Baling with Richard
Viking, Minnesota

Rural Reflections Radio

Baling hay is a marathon race that most farmers consider a sprint. I constantly push when I bale alfalfa; I count how many bales I’ve made, figure the average amount of bales per row, calculate in my mind long it takes to make a single bale then multiply it by the number of bales I’ve left to make. It’s frustrating because every time I have to stop it throws off my calculations. I’m always disappointed and the same questions rings through my head from the time I start a field until the last roll, “are we there yet?”

We just finished baling Conservation Reserve Program acres this past Saturday. I say “we” because two of us baled with two separate units although we were never in the field together. The dry, slippery Crp hay refused to roll in my baler but my brother, Steve’s, baler did fine. Steve’s baler was driven by his father in-law, Richard Anderson, from Viking, Minnesota. Richard farmed in his early years, next managed an elevator in Lake Bronson, Minnesota then later operated a café with his now-departed wife Jean. Richard has a lot of good sense but I think his best personality trait is that which I need the most-patience.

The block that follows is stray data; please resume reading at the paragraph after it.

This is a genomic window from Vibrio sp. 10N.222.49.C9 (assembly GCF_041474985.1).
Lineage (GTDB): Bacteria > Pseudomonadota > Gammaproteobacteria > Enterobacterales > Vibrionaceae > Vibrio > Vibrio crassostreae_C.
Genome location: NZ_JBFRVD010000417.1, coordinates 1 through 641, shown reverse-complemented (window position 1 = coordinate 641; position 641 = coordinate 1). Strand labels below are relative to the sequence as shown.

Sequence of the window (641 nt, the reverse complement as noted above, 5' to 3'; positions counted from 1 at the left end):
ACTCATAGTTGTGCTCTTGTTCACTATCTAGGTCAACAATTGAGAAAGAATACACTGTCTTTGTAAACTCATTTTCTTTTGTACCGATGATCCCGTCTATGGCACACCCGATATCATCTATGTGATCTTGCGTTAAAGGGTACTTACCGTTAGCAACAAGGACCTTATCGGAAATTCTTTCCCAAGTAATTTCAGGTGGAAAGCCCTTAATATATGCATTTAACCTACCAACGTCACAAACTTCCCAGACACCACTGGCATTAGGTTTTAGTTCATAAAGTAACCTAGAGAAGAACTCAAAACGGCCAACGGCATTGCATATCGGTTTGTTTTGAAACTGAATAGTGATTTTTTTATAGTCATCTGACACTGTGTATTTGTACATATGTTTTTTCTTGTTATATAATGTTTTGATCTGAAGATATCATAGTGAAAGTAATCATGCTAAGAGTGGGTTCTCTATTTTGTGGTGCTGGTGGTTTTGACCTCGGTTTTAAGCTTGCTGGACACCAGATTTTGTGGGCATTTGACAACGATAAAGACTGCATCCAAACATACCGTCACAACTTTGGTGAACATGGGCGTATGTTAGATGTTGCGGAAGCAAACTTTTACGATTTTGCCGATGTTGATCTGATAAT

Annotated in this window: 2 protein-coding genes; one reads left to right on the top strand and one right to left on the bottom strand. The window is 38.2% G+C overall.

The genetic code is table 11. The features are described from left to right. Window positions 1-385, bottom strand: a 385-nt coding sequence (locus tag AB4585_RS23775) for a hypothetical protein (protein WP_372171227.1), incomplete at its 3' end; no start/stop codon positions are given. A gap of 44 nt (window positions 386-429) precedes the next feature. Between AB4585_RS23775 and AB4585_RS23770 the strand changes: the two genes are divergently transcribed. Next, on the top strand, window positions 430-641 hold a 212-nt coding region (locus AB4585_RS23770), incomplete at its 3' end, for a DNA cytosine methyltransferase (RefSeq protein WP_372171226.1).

I found Richard at the end of the field last Friday. He had just wrapped a bale, then swiftly shut the tractor down and had his coffee thermos upended and one hand in his lunch pale before I could lean against the tire. Richard and I spoke for a bit, I showed a little wisdom and asked his opinion about farming, life and baling that darn CRP hay. It was nice, you see a long life has provided Richard enough knowledge to form an opinion on anything but he’s open to other’s ideas as well. Richard’s consistent, even pace creates a patience that allows him to accept the breakdowns both in the cab of a tractor and in life. Richard also enjoys what he does-he remembers what I forget. He remembers it’s a privilege in farming that you “get” to bale hay, not that you “have” to bale hay. If farming didn’t demand I perform farm work, I’d probably pay someone to let me perform farm work. Richard has lived enough lives to know farm work and know what it’s like to be without farm work. He savors the moment while I’m still out there focused on the horizon, counting bales, timing how long it takes to make a bale and how long it will take to finish.